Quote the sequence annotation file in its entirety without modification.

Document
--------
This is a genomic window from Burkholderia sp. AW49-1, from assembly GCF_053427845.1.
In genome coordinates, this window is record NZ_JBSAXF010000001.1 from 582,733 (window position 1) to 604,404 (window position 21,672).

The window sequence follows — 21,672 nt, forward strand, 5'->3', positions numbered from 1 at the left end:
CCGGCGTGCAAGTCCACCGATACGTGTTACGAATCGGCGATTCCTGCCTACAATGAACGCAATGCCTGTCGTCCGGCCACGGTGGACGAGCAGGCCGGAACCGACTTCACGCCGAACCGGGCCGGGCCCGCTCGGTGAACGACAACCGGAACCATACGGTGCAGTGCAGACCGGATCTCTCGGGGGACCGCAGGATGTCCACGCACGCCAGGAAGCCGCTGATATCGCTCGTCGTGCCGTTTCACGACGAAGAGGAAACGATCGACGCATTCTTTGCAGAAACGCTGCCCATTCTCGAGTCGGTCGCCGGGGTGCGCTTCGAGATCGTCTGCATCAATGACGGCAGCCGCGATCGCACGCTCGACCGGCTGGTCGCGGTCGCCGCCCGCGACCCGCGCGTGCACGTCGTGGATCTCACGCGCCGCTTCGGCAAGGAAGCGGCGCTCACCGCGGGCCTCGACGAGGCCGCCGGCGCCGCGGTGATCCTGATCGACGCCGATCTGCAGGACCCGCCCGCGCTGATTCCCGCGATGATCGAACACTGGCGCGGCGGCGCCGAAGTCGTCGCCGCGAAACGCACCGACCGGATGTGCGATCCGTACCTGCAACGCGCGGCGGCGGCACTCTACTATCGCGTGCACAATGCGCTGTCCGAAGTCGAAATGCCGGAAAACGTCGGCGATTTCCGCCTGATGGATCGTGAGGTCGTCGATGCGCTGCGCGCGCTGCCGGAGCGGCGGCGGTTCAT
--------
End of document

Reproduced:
This is a genomic window from Burkholderia sp. AW49-1, from assembly GCF_053427845.1.
In genome coordinates, this window is record NZ_JBSAXF010000001.1 from 582,733 (window position 1) to 604,404 (window position 21,672).

The window sequence follows — 21,672 nt, forward strand, 5'->3', positions numbered from 1 at the left end:
CCGGCGTGCAAGTCCACCGATACGTGTTACGAATCGGCGATTCCTGCCTACAATGAACGCAATGCCTGTCGTCCGGCCACGGTGGACGAGCAGGCCGGAACCGACTTCACGCCGAACCGGGCCGGGCCCGCTCGGTGAACGACAACCGGAACCATACGGTGCAGTGCAGACCGGATCTCTCGGGGGACCGCAGGATGTCCACGCACGCCAGGAAGCCGCTGATATCGCTCGTCGTGCCGTTTCACGACGAAGAGGAAACGATCGACGCATTCTTTGCAGAAACGCTGCCCATTCTCGAGTCGGTCGCCGGGGTGCGCTTCGAGATCGTCTGCATCAATGACGGCAGCCGCGATCGCACGCTCGACCGGCTGGTCGCGGTCGCCGCCCGCGACCCGCGCGTGCACGTCGTGGATCTCACGCGCCGCTTCGGCAAGGAAGCGGCGCTCACCGCGGGCCTCGACGAGGCCGCCGGCGCCGCGGTGATCCTGATCGACGCCGATCTGCAGGACCCGCCCGCGCTGATTCCCGCGATGATCGAACACTGGCGCGGCGGCGCCGAAGTCGTCGCCGCGAAACGCACCGACCGGATGTGCGATCCGTACCTGCAACGCGCGGCGGCGGCACTCTACTATCGCGTGCACAATGCGCTGTCCGAAGTCGAAATGCCGGAAAACGTCGGCGATTTCCGCCTGATGGATCGTGAGGTCGTCGATGCGCTGCGCGCGCTGCCGGAGCGGCGGCGGTTCAT